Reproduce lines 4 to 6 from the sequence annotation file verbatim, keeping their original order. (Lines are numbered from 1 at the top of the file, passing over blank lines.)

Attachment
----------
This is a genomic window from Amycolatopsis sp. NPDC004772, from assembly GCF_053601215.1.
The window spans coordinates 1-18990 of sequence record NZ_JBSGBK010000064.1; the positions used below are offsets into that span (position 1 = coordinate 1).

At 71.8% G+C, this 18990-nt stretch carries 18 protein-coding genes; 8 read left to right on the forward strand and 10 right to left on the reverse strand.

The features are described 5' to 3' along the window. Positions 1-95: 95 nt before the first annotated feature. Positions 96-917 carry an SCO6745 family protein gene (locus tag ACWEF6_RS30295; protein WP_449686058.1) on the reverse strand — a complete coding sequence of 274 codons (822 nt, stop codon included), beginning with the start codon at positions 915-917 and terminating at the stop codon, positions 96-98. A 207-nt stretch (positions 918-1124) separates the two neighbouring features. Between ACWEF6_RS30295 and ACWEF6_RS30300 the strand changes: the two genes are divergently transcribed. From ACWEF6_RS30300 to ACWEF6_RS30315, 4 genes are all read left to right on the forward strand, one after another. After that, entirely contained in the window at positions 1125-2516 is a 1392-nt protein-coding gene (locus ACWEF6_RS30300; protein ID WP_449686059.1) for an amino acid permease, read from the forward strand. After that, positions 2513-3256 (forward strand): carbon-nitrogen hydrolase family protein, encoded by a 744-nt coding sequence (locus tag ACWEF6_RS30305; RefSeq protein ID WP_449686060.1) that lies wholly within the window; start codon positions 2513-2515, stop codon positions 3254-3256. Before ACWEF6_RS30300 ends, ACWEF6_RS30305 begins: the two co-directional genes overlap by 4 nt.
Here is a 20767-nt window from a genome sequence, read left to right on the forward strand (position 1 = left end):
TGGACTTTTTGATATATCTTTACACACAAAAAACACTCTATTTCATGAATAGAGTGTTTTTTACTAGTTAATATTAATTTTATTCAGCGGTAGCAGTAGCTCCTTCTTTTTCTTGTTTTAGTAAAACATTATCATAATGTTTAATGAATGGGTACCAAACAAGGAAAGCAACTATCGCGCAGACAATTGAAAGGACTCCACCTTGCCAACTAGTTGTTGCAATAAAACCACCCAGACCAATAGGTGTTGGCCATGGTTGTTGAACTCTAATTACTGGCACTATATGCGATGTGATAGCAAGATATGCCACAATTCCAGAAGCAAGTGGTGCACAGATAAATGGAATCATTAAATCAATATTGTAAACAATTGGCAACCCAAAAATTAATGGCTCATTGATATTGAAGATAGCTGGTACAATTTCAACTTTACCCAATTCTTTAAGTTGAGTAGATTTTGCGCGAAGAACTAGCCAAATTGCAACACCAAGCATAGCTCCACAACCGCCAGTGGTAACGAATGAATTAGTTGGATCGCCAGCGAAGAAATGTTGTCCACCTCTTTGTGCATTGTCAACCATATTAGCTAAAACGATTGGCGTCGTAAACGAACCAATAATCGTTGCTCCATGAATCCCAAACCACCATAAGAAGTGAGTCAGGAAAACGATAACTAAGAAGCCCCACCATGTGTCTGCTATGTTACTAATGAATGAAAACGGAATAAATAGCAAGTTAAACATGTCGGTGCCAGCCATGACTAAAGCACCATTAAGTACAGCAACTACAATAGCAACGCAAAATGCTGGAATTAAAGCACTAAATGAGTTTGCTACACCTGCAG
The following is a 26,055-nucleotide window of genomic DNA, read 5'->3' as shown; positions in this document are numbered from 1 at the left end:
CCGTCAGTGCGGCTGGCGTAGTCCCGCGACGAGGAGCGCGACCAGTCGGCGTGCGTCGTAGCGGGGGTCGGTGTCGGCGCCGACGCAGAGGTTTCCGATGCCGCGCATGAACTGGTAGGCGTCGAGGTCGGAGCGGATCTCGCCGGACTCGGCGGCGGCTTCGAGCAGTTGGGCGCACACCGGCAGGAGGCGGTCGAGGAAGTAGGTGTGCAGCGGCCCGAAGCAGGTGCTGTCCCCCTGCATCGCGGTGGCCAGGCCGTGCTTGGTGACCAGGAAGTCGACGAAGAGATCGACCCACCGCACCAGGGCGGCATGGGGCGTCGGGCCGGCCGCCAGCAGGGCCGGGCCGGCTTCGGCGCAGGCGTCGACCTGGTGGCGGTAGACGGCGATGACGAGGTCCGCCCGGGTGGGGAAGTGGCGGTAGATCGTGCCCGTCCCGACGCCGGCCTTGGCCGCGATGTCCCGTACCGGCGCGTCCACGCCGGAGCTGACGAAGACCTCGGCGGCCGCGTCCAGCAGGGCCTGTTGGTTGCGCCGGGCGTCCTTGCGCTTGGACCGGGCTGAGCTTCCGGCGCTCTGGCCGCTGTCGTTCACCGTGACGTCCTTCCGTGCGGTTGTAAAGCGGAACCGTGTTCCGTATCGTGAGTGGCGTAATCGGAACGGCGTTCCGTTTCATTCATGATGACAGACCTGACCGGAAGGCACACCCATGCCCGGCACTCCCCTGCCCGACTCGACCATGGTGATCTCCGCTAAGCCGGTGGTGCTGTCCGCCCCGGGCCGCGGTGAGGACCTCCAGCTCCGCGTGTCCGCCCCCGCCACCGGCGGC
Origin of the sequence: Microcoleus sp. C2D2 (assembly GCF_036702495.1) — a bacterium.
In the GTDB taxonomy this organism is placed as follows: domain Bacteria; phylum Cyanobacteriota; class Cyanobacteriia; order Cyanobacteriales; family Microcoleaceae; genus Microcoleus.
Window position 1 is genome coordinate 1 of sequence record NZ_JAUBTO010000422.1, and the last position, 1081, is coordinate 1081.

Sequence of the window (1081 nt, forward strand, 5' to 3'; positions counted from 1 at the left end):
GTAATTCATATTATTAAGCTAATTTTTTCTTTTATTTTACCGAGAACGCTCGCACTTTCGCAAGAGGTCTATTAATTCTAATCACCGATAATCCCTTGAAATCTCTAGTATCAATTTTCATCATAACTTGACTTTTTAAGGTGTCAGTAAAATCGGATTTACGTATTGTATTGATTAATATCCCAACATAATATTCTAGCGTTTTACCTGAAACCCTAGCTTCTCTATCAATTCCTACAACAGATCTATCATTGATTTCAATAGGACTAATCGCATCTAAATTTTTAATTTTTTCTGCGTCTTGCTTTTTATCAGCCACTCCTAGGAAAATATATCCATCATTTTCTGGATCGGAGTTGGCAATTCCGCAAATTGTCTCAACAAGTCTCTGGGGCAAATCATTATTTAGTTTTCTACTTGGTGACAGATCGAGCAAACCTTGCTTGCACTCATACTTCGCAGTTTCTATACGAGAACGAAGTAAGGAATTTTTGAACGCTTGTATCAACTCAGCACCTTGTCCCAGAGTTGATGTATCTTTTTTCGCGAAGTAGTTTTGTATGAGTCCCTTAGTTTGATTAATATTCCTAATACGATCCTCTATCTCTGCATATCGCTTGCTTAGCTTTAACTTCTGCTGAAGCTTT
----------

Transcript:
The features are described 5' to 3' along the window. Positions 1-95: 95 nt before the first annotated feature. Positions 96-917 carry an SCO6745 family protein gene (locus tag ACWEF6_RS30295; protein WP_449686058.1) on the reverse strand — a complete coding sequence of 274 codons (822 nt, stop codon included), beginning with the start codon at positions 915-917 and terminating at the stop codon, positions 96-98. A 207-nt stretch (positions 918-1124) separates the two neighbouring features. Between ACWEF6_RS30295 and ACWEF6_RS30300 the strand changes: the two genes are divergently transcribed. From ACWEF6_RS30300 to ACWEF6_RS30315, 4 genes are all read left to right on the forward strand, one after another. After that, entirely contained in the window at positions 1125-2516 is a 1392-nt protein-coding gene (locus ACWEF6_RS30300; protein ID WP_449686059.1) for an amino acid permease, read from the forward strand. After that, positions 2513-3256 (forward strand): carbon-nitrogen hydrolase family protein, encoded by a 744-nt coding sequence (locus tag ACWEF6_RS30305; RefSeq protein ID WP_449686060.1) that lies wholly within the window; start codon positions 2513-2515, stop codon positions 3254-3256. Before ACWEF6_RS30300 ends, ACWEF6_RS30305 begins: the two co-directional genes overlap by 4 nt.
Here is a 20767-nt window from a genome sequence, read left to right on the forward strand (position 1 = left end):
TGGACTTTTTGATATATCTTTACACACAAAAAACACTCTATTTCATGAATAGAGTGTTTTTTACTAGTTAATATTAATTTTATTCAGCGGTAGCAGTAGCTCCTTCTTTTTCTTGTTTTAGTAAAACATTATCATAATGTTTAATGAATGGGTACCAAACAAGGAAAGCAACTATCGCGCAGACAATTGAAAGGACTCCACCTTGCCAACTAGTTGTTGCAATAAAACCACCCAGACCAATAGGTGTTGGCCATGGTTGTTGAACTCTAATTACTGGCACTATATGCGATGTGATAGCAAGATATGCCACAATTCCAGAAGCAAGTGGTGCACAGATAAATGGAATCATTAAATCAATATTGTAAACAATTGGCAACCCAAAAATTAATGGCTCATTGATATTGAAGATAGCTGGTACAATTTCAACTTTACCCAATTCTTTAAGTTGAGTAGATTTTGCGCGAAGAACTAGCCAAATTGCAACACCAAGCATAGCTCCACAACCGCCAGTGGTAACGAATGAATTAGTTGGATCGCCAGCGAAGAAATGTTGTCCACCTCTTTGTGCATTGTCAACCATATTAGCTAAAACGATTGGCGTCGTAAACGAACCAATAATCGTTGCTCCATGAATCCCAAACCACCATAAGAAGTGAGTCAGGAAAACGATAACTAAGAAGCCCCACCATGTGTCTGCTATGTTACTAATGAATGAAAACGGAATAAATAGCAAGTTAAACATGTCGGTGCCAGCCATGACTAAAGCACCATTAAGTACAGCAACTACAATAGCAACGCAAAATGCTGGAATTAAAGCACTAAATGAGTTTGCTACACCTGCAG